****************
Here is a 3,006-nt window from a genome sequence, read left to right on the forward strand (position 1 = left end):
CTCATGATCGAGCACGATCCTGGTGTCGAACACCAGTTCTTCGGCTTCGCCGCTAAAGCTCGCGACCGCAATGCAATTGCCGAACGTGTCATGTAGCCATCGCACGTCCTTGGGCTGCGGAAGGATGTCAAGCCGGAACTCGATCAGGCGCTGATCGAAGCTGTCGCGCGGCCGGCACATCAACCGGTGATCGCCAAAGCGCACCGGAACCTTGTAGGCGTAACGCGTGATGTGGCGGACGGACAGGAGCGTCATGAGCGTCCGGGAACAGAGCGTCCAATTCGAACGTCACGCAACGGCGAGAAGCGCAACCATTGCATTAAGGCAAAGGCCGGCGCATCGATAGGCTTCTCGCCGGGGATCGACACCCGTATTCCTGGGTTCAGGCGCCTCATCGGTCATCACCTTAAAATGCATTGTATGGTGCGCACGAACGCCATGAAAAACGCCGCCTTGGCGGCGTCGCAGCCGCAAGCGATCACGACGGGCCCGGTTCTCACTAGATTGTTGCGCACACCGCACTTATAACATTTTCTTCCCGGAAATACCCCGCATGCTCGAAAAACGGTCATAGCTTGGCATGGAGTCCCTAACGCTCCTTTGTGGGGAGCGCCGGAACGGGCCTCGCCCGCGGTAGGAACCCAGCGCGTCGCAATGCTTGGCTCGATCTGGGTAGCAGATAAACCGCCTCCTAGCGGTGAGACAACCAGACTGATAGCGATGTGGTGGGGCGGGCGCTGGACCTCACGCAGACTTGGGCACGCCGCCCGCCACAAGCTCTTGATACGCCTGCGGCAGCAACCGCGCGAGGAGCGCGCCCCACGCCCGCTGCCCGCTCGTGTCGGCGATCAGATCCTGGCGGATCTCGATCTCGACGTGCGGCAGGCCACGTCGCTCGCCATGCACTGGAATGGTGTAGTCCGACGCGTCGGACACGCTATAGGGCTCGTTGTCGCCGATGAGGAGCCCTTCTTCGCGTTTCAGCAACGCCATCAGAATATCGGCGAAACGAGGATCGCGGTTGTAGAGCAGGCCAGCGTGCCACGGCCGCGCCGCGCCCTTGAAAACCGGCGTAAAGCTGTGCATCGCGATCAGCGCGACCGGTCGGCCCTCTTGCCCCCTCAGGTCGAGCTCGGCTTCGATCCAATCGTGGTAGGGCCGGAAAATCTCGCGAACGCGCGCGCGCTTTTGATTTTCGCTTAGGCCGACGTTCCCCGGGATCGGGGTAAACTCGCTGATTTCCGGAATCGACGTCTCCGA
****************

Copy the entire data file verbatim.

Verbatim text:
Here is a 3,006-nt window from a genome sequence, read left to right on the forward strand (position 1 = left end):
CTCATGATCGAGCACGATCCTGGTGTCGAACACCAGTTCTTCGGCTTCGCCGCTAAAGCTCGCGACCGCAATGCAATTGCCGAACGTGTCATGTAGCCATCGCACGTCCTTGGGCTGCGGAAGGATGTCAAGCCGGAACTCGATCAGGCGCTGATCGAAGCTGTCGCGCGGCCGGCACATCAACCGGTGATCGCCAAAGCGCACCGGAACCTTGTAGGCGTAACGCGTGATGTGGCGGACGGACAGGAGCGTCATGAGCGTCCGGGAACAGAGCGTCCAATTCGAACGTCACGCAACGGCGAGAAGCGCAACCATTGCATTAAGGCAAAGGCCGGCGCATCGATAGGCTTCTCGCCGGGGATCGACACCCGTATTCCTGGGTTCAGGCGCCTCATCGGTCATCACCTTAAAATGCATTGTATGGTGCGCACGAACGCCATGAAAAACGCCGCCTTGGCGGCGTCGCAGCCGCAAGCGATCACGACGGGCCCGGTTCTCACTAGATTGTTGCGCACACCGCACTTATAACATTTTCTTCCCGGAAATACCCCGCATGCTCGAAAAACGGTCATAGCTTGGCATGGAGTCCCTAACGCTCCTTTGTGGGGAGCGCCGGAACGGGCCTCGCCCGCGGTAGGAACCCAGCGCGTCGCAATGCTTGGCTCGATCTGGGTAGCAGATAAACCGCCTCCTAGCGGTGAGACAACCAGACTGATAGCGATGTGGTGGGGCGGGCGCTGGACCTCACGCAGACTTGGGCACGCCGCCCGCCACAAGCTCTTGATACGCCTGCGGCAGCAACCGCGCGAGGAGCGCGCCCCACGCCCGCTGCCCGCTCGTGTCGGCGATCAGATCCTGGCGGATCTCGATCTCGACGTGCGGCAGGCCACGTCGCTCGCCATGCACTGGAATGGTGTAGTCCGACGCGTCGGACACGCTATAGGGCTCGTTGTCGCCGATGAGGAGCCCTTCTTCGCGTTTCAGCAACGCCATCAGAATATCGGCGAAACGAGGATCGCGGTTGTAGAGCAGGCCAGCGTGCCACGGCCGCGCCGCGCCCTTGAAAACCGGCGTAAAGCTGTGCATCGCGATCAGCGCGACCGGTCGGCCCTCTTGCCCCCTCAGGTCGAGCTCGGCTTCGATCCAATCGTGGTAGGGCCGGAAAATCTCGCGAACGCGCGCGCGCTTTTGATTTTCGCTTAGGCCGACGTTCCCCGGGATCGGGGTAAACTCGCTGATTTCCGGAATCGACGTCTCCGA